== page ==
The following day I flew with "Scooter" again. Scooter is one year older than my son but has been flying since he was a real kid. He soloed in a glider and has a ton of tailwheel time. He's a real natural pilot. He teaches full time at the sea-plane base and part-time at Tailwheels Etc. He's headed up to Homer, Alaska for the Summer to do some charter work for some operation up there. If any of you guys and gals up there run into him, please tell him I said hello! :howdy We went up to do some more touch and goes in the pattern. Scooter is looking out the window and fiddling around and all of a sudden it's "Ooops! My door just popped open. Calmly I asked him if he was able to close it... "I can't! What'll we DO??" I assured him that everything would be ok and we could deal with it on the ground... "I have to fly the airplane right now" I said as we turned downwind to base. As we are climbing out for the next lap around the pattern, I hear "OH NO! A mean old bug has flown into your pitot tube" and he covers up the airspeed indicator. I grin... suddenly I am back in the Decathlon with Tom, who kept me focused outside of the airplane watching the wings and the nose and glancing periodically at the airspeed... "Fly the airplane, NOT the instruments" was something Tom instilled in me from the beginning.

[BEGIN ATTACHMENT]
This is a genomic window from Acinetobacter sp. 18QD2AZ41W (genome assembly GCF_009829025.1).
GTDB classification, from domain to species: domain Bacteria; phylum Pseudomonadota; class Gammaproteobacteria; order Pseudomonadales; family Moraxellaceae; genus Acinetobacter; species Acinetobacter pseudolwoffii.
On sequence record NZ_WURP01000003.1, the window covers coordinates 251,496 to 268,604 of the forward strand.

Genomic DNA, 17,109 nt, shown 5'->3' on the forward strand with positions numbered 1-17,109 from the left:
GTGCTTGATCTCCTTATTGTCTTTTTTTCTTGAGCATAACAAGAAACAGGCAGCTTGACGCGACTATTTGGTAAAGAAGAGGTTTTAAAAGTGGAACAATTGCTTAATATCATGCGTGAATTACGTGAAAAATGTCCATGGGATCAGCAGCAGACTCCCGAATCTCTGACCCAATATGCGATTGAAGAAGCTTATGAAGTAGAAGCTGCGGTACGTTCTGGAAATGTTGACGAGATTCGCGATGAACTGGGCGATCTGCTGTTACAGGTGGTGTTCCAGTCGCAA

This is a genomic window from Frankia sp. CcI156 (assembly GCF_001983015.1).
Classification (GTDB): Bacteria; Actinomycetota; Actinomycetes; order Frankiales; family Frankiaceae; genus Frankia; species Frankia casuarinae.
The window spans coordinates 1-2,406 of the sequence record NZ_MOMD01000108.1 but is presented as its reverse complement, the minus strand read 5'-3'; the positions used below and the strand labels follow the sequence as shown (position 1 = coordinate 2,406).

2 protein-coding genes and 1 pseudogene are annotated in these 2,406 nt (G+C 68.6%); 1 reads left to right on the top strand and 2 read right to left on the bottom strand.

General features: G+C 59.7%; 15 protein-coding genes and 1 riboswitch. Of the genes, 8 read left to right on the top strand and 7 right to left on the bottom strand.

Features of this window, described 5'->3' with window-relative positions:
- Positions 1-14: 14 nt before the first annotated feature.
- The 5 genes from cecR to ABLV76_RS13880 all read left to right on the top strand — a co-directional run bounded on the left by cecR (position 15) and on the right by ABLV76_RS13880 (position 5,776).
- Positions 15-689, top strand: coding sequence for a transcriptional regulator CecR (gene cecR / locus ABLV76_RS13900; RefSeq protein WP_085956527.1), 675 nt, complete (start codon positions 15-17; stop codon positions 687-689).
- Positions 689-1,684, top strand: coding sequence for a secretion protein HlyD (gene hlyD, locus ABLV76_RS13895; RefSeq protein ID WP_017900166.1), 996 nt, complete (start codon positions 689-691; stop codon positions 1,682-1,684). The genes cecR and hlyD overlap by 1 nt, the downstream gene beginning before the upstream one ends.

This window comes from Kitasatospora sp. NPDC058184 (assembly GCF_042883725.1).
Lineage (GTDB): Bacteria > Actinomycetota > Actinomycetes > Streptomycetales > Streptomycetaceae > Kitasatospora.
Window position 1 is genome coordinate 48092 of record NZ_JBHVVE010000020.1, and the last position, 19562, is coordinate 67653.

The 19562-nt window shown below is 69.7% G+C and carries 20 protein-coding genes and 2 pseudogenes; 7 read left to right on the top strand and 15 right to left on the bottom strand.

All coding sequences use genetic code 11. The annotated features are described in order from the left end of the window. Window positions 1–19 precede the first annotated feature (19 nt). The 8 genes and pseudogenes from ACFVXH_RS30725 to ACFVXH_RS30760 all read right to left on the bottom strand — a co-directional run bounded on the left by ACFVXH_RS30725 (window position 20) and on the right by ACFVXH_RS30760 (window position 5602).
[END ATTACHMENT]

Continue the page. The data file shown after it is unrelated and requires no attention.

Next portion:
"Aw shucks", I say, "Well good thing there's no bugs in the static port"
Scooter says "Uh Oh" and covers up the altimeter and rate of climb indicator.
"Hmmm", I reply while continuing the touch and goes (and occasional engine failures), "It's a good thing my vacuum pump still works!"
"You're not going to believe this", he says, "Your vacuum pump just failed too". Then he covers up the rest of the instruments.
I roll my eyes while looking at the runway to my left on downwind and exclaim, "Well GEE! At least I still have a magnetic compass to keep my bearings!"
One more piece of paper comes out :lol:
We shot a few more landings and finally came to a complete stop back on the ramp. :crazyeyes: Every instructor in the school had to come out to see the instrument panel. It was completely covered up. The crack maintenance department fixed all the avionics in record time.